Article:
With Goren and Eames, it was purely business. But with Deakins, it was personal.

A cruel smile lit up his face. He could always let him live, but as a cripple… An arrow to the right spot, and the man would never walk again.

Graham felt a surge of excitement through his body, almost powerful enough to cause an erection. That was what he was going to do to the bastard cop that had murdered his son. He’d cripple him, and then force him to watch while he killed Eames, and then Goren, in that specific order. Let Deakins live out his days as a cripple who, in the end, was helpless to stop his precious detectives from being brutally killed…

And brutal it would be. Graham planned on re-enacting each and every one of the detectives’ wounds that had been inflicted on them by Erik, from arrow wounds to broken bones, and then he would impale Detective Eames on an arrow, and watch the life drain from her pretty brown eyes. Then, when she was dead – there would be no mistake about that this time – when she was dead, he would take huge pleasure in breaking every bone in Detective Goren’s body that he possibly could. And then, he would do what his son had told him he was planning to do – he would put an arrow through Detective Goren’s skull, piercing the flesh through that soft, vulnerable spot at the base of the skull and the top of the spine, driving the arrow up through the brain…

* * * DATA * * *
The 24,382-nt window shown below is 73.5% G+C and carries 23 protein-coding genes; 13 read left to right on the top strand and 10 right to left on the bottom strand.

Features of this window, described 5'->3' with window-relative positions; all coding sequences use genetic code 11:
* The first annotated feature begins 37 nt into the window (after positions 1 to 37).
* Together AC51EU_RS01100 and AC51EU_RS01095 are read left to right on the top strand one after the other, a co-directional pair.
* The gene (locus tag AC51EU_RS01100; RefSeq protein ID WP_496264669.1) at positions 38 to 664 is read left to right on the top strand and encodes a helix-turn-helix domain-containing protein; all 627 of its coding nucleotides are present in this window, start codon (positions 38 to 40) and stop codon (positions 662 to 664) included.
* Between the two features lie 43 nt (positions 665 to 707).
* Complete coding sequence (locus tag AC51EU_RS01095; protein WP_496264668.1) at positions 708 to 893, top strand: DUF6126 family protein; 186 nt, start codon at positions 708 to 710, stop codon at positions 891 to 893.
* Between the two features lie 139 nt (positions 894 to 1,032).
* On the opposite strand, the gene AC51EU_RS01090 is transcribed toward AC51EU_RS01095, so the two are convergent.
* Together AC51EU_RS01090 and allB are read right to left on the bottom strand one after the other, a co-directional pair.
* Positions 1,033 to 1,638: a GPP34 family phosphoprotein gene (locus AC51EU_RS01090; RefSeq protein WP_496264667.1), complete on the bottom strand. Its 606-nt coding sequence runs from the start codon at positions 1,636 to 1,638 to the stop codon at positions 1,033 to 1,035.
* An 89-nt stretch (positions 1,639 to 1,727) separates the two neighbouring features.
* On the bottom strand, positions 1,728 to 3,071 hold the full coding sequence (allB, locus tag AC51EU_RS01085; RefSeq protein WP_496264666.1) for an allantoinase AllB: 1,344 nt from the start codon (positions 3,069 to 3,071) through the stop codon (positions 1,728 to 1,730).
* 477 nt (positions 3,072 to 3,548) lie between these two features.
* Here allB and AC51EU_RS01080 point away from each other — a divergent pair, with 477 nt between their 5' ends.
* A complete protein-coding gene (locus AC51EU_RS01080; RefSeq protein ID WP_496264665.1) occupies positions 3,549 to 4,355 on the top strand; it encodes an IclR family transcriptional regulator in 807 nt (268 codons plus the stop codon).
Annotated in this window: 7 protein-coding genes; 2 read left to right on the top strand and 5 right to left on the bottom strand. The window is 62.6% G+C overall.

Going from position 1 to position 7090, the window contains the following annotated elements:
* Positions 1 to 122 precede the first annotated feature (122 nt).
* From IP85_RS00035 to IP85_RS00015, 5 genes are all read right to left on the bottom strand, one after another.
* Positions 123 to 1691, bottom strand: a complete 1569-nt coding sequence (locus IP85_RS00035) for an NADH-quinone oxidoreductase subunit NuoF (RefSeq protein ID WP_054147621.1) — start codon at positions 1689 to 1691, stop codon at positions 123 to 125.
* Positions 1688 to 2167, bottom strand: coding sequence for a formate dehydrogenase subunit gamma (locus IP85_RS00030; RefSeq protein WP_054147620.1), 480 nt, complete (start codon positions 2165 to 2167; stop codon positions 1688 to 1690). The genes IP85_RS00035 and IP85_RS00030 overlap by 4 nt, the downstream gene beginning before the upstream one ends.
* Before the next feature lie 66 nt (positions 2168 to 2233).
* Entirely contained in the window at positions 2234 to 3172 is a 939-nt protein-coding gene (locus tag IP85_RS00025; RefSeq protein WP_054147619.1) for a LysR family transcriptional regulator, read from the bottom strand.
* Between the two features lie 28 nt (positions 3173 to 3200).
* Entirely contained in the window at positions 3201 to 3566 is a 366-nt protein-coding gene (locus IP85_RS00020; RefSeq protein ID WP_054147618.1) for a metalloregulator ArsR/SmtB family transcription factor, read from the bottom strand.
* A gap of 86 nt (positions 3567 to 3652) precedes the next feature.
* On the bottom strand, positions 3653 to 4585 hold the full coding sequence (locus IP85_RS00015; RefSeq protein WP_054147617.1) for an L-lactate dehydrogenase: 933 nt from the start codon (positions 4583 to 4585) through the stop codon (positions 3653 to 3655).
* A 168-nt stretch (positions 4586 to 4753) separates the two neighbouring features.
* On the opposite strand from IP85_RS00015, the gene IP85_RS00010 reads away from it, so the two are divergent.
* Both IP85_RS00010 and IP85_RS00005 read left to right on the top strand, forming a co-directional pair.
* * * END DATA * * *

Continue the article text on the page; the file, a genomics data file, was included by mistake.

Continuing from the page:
Graham froze as he reached the door that led back down into the main basement. The guns… He forgot to take their guns…

Heart pounding, Graham slung the quiver over his shoulder and fitted an arrow into the long bow, ready to use. He then hurried down into the basement, cursing himself angrily for forgetting such a vital thing.

The basement was empty, and apparently undisturbed, so they had not come through there yet, assuming they’d even been able to get themselves free at all…